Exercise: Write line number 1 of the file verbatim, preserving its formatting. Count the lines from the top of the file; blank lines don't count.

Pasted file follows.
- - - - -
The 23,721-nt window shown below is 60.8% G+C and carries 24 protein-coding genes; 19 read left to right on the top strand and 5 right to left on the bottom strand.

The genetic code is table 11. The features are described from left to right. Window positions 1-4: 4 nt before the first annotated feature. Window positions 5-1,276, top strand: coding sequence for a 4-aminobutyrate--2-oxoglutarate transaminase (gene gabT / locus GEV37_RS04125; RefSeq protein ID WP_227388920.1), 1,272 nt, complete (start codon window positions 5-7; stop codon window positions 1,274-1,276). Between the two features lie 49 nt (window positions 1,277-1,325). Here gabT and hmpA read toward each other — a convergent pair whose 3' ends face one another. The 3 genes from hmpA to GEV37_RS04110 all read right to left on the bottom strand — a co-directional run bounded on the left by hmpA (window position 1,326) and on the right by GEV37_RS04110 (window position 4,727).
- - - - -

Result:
The 23,721-nt window shown below is 60.8% G+C and carries 24 protein-coding genes; 19 read left to right on the top strand and 5 right to left on the bottom strand.